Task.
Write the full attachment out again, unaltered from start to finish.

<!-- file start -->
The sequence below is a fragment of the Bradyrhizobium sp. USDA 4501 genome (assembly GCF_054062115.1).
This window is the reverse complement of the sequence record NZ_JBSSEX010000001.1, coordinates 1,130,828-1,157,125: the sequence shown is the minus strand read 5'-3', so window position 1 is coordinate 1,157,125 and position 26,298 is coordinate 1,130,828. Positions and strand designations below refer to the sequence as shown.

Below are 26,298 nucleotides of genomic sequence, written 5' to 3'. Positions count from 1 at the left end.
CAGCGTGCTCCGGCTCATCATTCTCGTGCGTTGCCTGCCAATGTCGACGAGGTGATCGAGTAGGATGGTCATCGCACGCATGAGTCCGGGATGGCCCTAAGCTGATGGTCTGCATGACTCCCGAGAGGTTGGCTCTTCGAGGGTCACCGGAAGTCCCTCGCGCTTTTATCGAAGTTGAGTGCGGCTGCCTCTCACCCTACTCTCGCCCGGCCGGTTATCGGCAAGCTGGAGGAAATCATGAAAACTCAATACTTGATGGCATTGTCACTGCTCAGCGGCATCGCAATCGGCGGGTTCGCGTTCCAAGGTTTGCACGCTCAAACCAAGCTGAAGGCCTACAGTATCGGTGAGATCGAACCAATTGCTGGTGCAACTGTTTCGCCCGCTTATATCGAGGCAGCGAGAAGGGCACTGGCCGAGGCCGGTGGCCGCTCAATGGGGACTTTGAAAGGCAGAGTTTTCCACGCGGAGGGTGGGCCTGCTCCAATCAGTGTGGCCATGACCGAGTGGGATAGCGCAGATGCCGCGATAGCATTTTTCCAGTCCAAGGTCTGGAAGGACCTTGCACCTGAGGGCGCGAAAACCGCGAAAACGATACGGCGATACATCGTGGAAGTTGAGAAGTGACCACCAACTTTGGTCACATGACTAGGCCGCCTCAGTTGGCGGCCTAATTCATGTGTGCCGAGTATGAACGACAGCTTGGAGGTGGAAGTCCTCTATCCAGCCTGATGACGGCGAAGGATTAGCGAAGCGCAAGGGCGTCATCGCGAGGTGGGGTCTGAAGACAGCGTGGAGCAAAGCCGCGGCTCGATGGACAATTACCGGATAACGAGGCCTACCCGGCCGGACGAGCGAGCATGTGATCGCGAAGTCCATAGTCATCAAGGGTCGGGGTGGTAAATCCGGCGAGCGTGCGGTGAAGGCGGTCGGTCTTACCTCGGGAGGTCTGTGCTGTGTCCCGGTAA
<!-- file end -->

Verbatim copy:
The sequence below is a fragment of the Bradyrhizobium sp. USDA 4501 genome (assembly GCF_054062115.1).
This window is the reverse complement of the sequence record NZ_JBSSEX010000001.1, coordinates 1,130,828-1,157,125: the sequence shown is the minus strand read 5'-3', so window position 1 is coordinate 1,157,125 and position 26,298 is coordinate 1,130,828. Positions and strand designations below refer to the sequence as shown.

Below are 26,298 nucleotides of genomic sequence, written 5' to 3'. Positions count from 1 at the left end.
CAGCGTGCTCCGGCTCATCATTCTCGTGCGTTGCCTGCCAATGTCGACGAGGTGATCGAGTAGGATGGTCATCGCACGCATGAGTCCGGGATGGCCCTAAGCTGATGGTCTGCATGACTCCCGAGAGGTTGGCTCTTCGAGGGTCACCGGAAGTCCCTCGCGCTTTTATCGAAGTTGAGTGCGGCTGCCTCTCACCCTACTCTCGCCCGGCCGGTTATCGGCAAGCTGGAGGAAATCATGAAAACTCAATACTTGATGGCATTGTCACTGCTCAGCGGCATCGCAATCGGCGGGTTCGCGTTCCAAGGTTTGCACGCTCAAACCAAGCTGAAGGCCTACAGTATCGGTGAGATCGAACCAATTGCTGGTGCAACTGTTTCGCCCGCTTATATCGAGGCAGCGAGAAGGGCACTGGCCGAGGCCGGTGGCCGCTCAATGGGGACTTTGAAAGGCAGAGTTTTCCACGCGGAGGGTGGGCCTGCTCCAATCAGTGTGGCCATGACCGAGTGGGATAGCGCAGATGCCGCGATAGCATTTTTCCAGTCCAAGGTCTGGAAGGACCTTGCACCTGAGGGCGCGAAAACCGCGAAAACGATACGGCGATACATCGTGGAAGTTGAGAAGTGACCACCAACTTTGGTCACATGACTAGGCCGCCTCAGTTGGCGGCCTAATTCATGTGTGCCGAGTATGAACGACAGCTTGGAGGTGGAAGTCCTCTATCCAGCCTGATGACGGCGAAGGATTAGCGAAGCGCAAGGGCGTCATCGCGAGGTGGGGTCTGAAGACAGCGTGGAGCAAAGCCGCGGCTCGATGGACAATTACCGGATAACGAGGCCTACCCGGCCGGACGAGCGAGCATGTGATCGCGAAGTCCATAGTCATCAAGGGTCGGGGTGGTAAATCCGGCGAGCGTGCGGTGAAGGCGGTCGGTCTTACCTCGGGAGGTCTGTGCTGTGTCCCGGTAA